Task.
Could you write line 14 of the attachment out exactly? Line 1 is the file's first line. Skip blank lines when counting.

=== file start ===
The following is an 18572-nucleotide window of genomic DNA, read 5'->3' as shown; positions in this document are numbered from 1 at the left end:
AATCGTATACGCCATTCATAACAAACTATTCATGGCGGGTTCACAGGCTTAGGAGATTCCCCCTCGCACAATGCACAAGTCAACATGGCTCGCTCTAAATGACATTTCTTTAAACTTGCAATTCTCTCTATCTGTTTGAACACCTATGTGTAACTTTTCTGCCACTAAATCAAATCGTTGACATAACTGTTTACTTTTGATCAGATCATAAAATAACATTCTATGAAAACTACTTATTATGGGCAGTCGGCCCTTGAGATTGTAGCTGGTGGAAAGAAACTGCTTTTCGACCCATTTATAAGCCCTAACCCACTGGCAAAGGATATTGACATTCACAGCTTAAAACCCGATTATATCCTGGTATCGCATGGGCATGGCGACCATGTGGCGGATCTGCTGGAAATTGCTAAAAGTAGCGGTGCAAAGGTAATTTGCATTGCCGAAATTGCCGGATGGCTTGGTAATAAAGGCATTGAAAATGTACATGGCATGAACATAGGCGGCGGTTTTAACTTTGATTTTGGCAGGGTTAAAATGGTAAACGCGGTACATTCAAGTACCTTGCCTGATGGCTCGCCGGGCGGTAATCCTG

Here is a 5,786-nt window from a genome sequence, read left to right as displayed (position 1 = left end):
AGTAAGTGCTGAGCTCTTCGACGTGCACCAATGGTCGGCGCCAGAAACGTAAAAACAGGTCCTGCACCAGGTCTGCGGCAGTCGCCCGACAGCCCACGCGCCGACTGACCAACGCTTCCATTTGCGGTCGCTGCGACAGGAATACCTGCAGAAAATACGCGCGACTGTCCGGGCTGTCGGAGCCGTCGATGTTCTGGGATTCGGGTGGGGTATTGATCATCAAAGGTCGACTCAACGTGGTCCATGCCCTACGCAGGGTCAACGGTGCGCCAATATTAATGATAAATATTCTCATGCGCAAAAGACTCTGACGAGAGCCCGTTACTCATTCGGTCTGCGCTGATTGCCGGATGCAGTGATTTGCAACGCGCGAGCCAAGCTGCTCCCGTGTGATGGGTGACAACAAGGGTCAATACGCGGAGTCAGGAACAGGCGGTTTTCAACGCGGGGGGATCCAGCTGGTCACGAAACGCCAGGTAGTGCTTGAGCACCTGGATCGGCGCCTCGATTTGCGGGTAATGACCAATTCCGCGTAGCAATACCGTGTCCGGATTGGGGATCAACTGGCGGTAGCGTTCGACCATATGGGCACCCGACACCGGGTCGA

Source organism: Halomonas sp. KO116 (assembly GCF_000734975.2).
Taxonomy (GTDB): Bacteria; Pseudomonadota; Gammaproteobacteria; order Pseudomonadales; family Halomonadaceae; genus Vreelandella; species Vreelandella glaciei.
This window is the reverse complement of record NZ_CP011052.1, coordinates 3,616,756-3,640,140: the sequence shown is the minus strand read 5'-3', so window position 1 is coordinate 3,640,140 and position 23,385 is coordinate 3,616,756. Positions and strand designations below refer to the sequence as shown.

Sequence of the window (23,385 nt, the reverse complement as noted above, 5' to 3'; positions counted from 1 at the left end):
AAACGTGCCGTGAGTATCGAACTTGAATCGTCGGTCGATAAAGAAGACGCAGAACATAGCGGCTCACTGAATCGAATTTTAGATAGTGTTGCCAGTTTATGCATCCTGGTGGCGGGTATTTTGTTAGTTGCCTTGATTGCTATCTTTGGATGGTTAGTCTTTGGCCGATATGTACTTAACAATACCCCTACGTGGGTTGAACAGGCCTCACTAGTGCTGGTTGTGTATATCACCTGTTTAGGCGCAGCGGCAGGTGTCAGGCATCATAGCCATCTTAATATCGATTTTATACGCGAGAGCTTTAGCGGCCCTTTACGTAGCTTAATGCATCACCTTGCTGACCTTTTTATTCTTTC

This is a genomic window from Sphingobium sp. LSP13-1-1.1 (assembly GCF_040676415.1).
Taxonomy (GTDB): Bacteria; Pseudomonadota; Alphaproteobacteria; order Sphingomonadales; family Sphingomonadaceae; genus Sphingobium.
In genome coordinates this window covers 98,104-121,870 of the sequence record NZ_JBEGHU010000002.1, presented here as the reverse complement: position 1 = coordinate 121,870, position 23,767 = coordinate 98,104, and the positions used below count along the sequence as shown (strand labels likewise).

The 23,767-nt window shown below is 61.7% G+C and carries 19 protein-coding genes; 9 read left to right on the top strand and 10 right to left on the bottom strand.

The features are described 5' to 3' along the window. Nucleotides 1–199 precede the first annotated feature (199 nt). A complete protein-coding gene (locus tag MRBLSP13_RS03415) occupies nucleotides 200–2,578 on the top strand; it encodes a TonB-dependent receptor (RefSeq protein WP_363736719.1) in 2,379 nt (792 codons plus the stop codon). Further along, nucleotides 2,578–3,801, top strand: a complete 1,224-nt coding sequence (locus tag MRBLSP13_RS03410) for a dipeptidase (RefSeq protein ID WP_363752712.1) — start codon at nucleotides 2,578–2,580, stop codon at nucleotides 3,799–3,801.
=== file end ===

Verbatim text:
The features are described 5' to 3' along the window. Nucleotides 1–199 precede the first annotated feature (199 nt). A complete protein-coding gene (locus tag MRBLSP13_RS03415) occupies nucleotides 200–2,578 on the top strand; it encodes a TonB-dependent receptor (RefSeq protein WP_363736719.1) in 2,379 nt (792 codons plus the stop codon). Further along, nucleotides 2,578–3,801, top strand: a complete 1,224-nt coding sequence (locus tag MRBLSP13_RS03410) for a dipeptidase (RefSeq protein ID WP_363752712.1) — start codon at nucleotides 2,578–2,580, stop codon at nucleotides 3,799–3,801.